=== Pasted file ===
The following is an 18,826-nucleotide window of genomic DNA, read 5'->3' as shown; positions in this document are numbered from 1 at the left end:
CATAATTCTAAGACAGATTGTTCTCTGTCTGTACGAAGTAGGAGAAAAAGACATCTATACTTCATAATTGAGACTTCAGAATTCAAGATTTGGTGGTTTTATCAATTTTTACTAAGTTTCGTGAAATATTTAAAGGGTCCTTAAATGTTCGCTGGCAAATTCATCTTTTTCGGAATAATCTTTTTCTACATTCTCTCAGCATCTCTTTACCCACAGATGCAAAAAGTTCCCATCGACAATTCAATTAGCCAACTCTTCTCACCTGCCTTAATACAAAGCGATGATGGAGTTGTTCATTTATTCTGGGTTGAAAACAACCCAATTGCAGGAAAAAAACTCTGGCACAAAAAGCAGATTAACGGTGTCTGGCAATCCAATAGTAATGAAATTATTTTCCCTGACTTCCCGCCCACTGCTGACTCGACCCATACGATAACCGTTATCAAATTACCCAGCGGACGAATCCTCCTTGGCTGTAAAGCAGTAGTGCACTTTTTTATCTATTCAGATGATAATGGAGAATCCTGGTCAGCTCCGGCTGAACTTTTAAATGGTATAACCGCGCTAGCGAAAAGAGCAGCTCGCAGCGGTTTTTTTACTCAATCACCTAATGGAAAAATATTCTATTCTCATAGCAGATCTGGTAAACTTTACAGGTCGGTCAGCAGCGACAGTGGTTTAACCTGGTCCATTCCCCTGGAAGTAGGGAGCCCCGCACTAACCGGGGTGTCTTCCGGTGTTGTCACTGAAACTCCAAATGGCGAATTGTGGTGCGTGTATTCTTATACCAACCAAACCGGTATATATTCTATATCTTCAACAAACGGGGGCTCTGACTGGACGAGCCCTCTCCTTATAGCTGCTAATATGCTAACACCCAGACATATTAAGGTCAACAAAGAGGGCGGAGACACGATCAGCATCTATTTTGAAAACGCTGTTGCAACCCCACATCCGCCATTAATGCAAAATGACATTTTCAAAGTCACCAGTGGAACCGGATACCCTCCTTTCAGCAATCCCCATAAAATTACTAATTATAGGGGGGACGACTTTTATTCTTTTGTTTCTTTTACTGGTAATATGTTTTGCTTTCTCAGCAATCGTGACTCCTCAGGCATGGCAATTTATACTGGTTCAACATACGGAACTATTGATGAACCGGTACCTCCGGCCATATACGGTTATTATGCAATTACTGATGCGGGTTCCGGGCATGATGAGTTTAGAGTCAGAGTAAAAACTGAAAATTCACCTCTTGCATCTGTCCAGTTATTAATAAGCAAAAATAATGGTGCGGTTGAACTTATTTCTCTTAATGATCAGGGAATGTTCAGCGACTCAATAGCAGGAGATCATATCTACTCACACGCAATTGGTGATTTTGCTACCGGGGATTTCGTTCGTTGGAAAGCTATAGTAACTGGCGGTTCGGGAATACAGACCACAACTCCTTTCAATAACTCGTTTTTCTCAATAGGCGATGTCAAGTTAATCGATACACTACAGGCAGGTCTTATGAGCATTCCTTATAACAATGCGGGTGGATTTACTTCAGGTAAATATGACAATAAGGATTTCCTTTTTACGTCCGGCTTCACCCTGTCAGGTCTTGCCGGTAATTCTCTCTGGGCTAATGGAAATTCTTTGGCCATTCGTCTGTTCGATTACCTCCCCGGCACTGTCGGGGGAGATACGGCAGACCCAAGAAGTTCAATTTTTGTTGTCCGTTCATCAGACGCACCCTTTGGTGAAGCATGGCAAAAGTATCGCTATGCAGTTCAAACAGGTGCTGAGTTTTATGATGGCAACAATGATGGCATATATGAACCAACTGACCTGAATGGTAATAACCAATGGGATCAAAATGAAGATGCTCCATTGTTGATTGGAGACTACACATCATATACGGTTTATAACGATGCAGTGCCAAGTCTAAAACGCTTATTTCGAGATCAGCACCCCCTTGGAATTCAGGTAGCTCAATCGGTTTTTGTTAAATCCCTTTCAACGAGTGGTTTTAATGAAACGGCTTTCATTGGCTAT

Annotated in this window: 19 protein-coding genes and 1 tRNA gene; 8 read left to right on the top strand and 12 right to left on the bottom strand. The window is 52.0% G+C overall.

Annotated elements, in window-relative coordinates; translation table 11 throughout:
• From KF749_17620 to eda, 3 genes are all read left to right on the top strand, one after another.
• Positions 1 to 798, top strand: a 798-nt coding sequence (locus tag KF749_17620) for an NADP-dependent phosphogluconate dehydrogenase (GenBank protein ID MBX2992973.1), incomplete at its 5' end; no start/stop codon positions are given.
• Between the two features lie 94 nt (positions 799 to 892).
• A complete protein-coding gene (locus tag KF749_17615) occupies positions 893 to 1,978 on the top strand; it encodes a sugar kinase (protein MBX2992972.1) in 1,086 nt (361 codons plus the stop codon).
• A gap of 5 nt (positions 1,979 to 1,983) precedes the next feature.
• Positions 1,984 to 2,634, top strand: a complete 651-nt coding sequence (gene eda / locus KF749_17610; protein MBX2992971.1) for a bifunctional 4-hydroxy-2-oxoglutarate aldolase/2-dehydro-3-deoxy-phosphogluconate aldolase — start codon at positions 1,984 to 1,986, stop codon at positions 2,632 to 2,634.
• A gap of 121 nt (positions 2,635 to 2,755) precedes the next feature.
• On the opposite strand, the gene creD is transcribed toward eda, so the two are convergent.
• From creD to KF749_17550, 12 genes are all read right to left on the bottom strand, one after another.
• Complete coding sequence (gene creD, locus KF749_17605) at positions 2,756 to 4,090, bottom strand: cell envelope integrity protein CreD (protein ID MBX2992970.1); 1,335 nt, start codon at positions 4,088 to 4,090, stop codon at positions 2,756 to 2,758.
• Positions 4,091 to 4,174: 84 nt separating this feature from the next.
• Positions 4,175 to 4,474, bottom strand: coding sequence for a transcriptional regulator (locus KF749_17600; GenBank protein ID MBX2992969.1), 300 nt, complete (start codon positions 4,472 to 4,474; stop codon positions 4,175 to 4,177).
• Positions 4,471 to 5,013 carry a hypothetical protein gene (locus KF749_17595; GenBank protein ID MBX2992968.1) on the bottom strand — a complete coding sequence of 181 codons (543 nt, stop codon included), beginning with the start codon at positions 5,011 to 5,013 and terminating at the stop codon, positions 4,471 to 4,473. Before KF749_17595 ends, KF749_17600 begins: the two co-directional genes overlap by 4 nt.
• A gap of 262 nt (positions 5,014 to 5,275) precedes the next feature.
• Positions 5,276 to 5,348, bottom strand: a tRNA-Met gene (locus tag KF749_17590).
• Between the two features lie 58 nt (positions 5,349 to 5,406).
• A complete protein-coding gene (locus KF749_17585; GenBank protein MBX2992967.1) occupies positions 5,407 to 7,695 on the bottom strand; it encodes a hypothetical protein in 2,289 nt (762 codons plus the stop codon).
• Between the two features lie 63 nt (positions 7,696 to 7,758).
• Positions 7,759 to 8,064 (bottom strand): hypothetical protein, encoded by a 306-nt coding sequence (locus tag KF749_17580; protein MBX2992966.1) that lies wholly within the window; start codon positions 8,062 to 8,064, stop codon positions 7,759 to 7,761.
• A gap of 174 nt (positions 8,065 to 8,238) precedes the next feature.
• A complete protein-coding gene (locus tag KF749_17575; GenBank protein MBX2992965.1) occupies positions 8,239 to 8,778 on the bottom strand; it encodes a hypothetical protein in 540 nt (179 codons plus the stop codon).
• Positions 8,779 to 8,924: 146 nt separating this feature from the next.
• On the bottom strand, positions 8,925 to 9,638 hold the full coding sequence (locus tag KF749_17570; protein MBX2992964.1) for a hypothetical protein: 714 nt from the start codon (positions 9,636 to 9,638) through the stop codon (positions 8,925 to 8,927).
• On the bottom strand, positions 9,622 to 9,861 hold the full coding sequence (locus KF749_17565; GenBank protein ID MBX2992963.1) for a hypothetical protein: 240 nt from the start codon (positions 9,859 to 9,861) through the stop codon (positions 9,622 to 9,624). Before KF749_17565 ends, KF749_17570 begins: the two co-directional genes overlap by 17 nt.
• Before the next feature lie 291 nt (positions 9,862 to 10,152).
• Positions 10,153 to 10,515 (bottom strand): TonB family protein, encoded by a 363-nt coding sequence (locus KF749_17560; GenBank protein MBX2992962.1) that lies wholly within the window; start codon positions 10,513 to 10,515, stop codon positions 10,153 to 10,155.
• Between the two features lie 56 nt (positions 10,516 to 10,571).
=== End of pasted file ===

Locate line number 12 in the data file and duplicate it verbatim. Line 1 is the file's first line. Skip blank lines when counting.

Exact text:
• On the opposite strand, the gene creD is transcribed toward eda, so the two are convergent.